Religious Faith, Homosexuality, and Psychological Well-Being: A Theoretical and Empirical Review

Rebecca Hamblin, Alan M. Gross

Research output: Contribution to journalArticlepeer-review

10 Scopus citations

Abstract

Individuals who identify as same-sex attracted have a long history of discrimination within many Western societies. Although most of these individuals are raised in families who practice religious faith, gay men and lesbians have traditionally been excluded from many Judeo-Christian religious communities based on teachings that homosexuality is immoral. Research among the general population has shown positive associations between religious practice and psychological well-being, but researchers have only recently begun to focus on these associations among gay men and lesbians. This paper gives a brief overview of empirical literature examining the relationship between religious practices and psychological well-being among the general population, followed by an account of the evolving relationship between religious traditions and homosexuality and a review of qualitative studies depicting conflicts between religious and sexual orientation identities. Next, a review of recent empirical literature on the relationships between religious practices and psychological well-being among gay men and lesbians is given. This paper concludes with a summary of the findings and directions for future research.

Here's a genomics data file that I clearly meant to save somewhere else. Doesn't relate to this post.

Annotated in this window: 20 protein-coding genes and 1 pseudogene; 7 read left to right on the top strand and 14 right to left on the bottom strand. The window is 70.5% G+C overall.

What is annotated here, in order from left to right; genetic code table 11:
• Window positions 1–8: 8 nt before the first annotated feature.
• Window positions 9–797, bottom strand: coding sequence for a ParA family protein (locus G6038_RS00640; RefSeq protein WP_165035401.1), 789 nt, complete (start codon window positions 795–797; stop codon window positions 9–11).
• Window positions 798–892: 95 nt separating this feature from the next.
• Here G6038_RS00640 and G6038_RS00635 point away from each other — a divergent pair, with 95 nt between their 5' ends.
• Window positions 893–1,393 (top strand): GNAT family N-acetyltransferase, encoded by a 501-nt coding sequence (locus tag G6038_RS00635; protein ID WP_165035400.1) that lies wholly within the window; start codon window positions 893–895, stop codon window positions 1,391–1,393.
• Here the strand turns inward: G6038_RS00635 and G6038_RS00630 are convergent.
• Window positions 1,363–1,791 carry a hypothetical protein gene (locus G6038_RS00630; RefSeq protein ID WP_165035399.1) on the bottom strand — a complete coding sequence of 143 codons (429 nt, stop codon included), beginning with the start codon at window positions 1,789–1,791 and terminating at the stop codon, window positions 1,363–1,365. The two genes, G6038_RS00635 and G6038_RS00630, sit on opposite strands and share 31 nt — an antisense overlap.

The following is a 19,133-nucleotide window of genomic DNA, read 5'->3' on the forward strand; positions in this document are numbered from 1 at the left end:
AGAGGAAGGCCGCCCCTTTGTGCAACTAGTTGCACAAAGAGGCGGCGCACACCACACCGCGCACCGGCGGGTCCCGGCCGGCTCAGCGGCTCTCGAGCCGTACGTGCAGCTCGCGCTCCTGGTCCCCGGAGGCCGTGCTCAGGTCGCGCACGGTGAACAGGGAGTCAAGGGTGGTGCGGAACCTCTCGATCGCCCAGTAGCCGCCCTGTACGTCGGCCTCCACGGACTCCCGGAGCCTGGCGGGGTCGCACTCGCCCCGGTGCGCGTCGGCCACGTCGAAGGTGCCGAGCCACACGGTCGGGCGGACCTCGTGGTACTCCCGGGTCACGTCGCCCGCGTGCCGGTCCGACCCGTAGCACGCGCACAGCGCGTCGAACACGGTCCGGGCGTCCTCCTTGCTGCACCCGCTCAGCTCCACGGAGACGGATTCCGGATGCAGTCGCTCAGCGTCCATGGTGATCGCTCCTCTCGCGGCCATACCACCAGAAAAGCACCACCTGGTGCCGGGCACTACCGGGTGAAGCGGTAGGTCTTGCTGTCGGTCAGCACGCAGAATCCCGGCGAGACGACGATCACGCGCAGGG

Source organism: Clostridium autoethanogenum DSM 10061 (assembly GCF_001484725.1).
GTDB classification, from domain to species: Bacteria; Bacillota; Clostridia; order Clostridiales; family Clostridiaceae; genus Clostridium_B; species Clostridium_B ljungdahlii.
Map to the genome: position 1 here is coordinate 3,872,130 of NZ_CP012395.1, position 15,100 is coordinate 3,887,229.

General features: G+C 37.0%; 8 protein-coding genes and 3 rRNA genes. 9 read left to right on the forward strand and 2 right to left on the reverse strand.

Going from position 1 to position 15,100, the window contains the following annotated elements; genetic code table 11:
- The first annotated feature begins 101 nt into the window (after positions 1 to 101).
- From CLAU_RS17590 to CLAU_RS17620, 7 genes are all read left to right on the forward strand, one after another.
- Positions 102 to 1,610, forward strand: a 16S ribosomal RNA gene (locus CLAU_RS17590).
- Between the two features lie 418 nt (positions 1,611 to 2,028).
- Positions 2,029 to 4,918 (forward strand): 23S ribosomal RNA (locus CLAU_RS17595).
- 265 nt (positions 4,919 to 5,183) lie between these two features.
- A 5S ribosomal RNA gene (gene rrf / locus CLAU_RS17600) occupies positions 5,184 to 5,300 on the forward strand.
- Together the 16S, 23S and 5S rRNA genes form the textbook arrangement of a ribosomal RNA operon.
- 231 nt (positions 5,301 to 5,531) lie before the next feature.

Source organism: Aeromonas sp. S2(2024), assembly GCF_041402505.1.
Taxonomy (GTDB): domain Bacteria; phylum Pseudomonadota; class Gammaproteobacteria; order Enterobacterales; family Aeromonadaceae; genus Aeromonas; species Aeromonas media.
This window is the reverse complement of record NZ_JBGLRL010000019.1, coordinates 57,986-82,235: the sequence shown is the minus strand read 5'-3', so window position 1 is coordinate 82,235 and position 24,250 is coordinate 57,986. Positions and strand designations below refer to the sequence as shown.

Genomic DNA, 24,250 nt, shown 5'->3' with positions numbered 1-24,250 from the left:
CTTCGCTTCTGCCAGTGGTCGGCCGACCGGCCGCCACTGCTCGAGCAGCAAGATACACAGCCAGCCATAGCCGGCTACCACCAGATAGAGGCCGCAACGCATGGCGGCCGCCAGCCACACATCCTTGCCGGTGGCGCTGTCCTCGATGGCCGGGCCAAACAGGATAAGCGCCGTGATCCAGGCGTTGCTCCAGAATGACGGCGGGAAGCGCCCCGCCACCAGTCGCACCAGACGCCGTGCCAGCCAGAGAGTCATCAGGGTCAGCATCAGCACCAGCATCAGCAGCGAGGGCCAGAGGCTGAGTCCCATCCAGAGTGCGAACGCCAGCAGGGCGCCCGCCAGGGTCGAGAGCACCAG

Original languageEnglish (US)
Pages (from-to)67-82
Number of pages16
JournalJournal of Gay and Lesbian Mental Health
Volume18
Issue number1
DOIs
StatePublished - Jan 1 2014
Externally publishedYes

Keywords

  • homosexuality
  • identity conflict
  • psychological well-being
  • religion
  • religiosity

ASJC Scopus subject areas

  • Health(social science)
  • Clinical Psychology
  • Psychiatry and Mental health

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